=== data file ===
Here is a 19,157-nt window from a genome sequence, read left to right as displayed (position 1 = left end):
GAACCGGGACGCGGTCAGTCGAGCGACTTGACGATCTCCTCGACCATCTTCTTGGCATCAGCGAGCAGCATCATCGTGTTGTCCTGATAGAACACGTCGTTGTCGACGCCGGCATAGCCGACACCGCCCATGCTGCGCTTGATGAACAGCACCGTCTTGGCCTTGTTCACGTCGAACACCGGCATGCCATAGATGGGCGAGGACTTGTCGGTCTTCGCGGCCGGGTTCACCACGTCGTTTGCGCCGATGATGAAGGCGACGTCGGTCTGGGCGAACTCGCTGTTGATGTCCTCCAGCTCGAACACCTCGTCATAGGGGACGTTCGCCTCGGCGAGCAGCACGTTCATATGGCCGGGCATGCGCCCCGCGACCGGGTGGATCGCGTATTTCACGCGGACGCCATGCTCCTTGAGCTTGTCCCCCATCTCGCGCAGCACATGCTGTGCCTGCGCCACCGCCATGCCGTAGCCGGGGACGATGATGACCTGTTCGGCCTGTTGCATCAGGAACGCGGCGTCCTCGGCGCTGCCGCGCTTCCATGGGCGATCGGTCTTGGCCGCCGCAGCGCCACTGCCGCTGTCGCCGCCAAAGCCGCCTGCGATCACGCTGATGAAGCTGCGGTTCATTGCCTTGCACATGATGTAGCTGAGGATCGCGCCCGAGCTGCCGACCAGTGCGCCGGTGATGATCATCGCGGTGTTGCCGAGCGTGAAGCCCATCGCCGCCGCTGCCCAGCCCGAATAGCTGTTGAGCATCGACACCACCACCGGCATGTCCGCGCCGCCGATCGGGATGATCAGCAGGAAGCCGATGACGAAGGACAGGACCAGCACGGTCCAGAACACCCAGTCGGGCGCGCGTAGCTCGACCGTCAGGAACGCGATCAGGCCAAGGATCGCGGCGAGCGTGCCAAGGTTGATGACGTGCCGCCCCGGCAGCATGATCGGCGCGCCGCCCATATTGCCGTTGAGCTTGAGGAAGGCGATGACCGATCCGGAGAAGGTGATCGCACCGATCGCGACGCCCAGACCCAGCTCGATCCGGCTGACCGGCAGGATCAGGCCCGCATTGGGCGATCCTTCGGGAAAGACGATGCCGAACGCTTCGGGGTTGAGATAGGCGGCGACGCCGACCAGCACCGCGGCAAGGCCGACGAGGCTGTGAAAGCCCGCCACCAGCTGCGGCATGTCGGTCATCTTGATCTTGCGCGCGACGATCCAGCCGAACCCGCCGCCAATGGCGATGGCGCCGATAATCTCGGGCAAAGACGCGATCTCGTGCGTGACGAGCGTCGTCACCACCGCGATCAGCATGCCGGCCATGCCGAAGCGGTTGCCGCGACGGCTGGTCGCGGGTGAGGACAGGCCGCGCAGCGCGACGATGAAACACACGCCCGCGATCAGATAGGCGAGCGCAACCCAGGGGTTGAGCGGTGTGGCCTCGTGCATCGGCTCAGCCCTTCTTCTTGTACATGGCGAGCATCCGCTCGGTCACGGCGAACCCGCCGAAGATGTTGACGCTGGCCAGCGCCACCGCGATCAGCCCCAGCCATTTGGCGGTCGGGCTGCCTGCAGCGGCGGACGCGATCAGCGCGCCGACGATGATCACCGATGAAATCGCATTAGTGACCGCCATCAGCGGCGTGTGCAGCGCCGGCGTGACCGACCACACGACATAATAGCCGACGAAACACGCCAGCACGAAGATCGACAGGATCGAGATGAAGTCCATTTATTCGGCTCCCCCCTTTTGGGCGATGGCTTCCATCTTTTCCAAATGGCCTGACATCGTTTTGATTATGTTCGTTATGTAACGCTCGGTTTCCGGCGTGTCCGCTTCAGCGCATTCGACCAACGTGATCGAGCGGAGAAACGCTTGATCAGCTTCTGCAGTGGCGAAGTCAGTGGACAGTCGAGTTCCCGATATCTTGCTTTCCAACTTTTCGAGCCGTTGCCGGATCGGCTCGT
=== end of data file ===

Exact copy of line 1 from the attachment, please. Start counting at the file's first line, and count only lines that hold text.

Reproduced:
Here is a 19,157-nt window from a genome sequence, read left to right as displayed (position 1 = left end):